Tung-Oil Based Finishes for Walnut Trim
From the original questioner:
Thanks for your response Paul. Iím glad you mention the waterlox. The homeowner asked about that product. This is a new build, so overspray wonít be a problem. Iím wondering if painting the new drywall will be a problem with tung oil overspray on it, or will it dry enough to keep from bleeding thru the latex? How many coats of the waterlox would you suggest to look best? I did a couple samples on some walnut and it didnít look that great after just two coats. Iím giving them another day to dry before putting a third coat on them.
Also, would the waterlox be a good product for the exterior of the walnut door? The paint store suggested Watco teak oil. Sorry for all the questions, Iíve done all my wood packages with precat lacquer, so this is all new to me. Thanks for your help.
From contributor T:
Waterlox is a minimum three coat finish, two original sealer and then a final of original sealer (gloss), or high gloss, or satin finish. It will look like crap until the third coat. You can do more coats for a thicker build but on tighter grained species like Walnut itís not needed.
From contributor R:
I don't know if it can be used on trim, but I just used this product "Synteko Natural' for my walnut floors. I was contemplating using Waterlox tung oil, but liked the way Synteko formed a finish. It would be a challenge to apply by hand if you have a full library or a floor to ceiling wall system to do. My next suggestion would be a finish by ICA called 'Cerawood'. It looks and feels like a wax on finish, almost as if there is no coating on the wood.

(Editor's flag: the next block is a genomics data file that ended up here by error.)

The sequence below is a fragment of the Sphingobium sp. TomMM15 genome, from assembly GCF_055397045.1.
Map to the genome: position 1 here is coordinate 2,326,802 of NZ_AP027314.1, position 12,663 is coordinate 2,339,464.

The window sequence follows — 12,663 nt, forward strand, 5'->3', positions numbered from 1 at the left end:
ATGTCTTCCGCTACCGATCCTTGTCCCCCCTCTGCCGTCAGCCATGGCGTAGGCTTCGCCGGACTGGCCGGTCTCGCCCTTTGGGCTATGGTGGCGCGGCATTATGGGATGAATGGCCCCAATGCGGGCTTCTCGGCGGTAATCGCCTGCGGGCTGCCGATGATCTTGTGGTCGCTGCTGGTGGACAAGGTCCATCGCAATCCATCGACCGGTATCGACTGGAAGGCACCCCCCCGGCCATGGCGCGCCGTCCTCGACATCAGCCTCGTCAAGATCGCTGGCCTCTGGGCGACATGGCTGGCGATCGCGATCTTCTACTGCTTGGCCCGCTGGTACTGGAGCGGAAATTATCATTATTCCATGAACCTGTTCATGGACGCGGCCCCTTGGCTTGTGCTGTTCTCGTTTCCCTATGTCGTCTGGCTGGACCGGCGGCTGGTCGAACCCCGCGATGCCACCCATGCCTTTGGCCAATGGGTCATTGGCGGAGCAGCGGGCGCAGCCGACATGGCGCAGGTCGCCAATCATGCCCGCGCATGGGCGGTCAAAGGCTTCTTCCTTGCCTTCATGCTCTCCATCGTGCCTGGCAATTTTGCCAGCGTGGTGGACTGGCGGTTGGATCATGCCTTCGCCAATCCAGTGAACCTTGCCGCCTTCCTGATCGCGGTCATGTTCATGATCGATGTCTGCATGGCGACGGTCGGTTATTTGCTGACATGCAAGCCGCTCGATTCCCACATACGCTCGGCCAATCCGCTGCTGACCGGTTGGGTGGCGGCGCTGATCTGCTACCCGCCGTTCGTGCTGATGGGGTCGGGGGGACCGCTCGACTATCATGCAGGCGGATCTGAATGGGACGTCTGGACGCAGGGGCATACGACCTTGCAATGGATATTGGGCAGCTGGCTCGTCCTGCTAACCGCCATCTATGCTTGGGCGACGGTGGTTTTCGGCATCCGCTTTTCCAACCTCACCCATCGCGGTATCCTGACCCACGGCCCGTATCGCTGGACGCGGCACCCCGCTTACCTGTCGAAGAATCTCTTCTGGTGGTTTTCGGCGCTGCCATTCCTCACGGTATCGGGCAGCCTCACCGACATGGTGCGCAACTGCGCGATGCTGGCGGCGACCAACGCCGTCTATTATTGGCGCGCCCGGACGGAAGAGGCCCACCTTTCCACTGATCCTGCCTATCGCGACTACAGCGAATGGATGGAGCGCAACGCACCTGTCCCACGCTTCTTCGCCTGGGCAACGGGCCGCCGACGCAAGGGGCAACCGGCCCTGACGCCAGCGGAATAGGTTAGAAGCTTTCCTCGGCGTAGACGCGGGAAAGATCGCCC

From Paul Snyder, forum technical advisor:
Walnut is a dense hardwood and the finish doesn't soak into the wood the way it would with woods like pine, alder, cherry, etc. Depending on your application technique and the look the customer wants, you may need to apply as little as two coats or as many as four to five. After sanding the first coat smooth, you won't need to sand subsequent coats except to remove any further roughness or dust nibs.
Waterlox original isn't a good choice for an exterior door. You want a finish with UV inhibitors to reduce the sun's damage to the wood and the finish itself (UVAs and HALs). Exterior rated finishes are also more flexible so they don't crack as the wood expands and contracts with the changes in temperature and humidity.
No matter which exterior clear finish you choose, it will need to be sanded back and recoated on a scheduled basis to avoid failure. If the door is in direct sunlight, the time frame will be shorter than if the door is shielded by an overhanging roof. The amount of time can vary depending on the exposure and the product.
Would you like to add information to this article?
Interested in writing or submitting an article?
Have a question about this article?
Have you reviewed the related Knowledge Base areas below?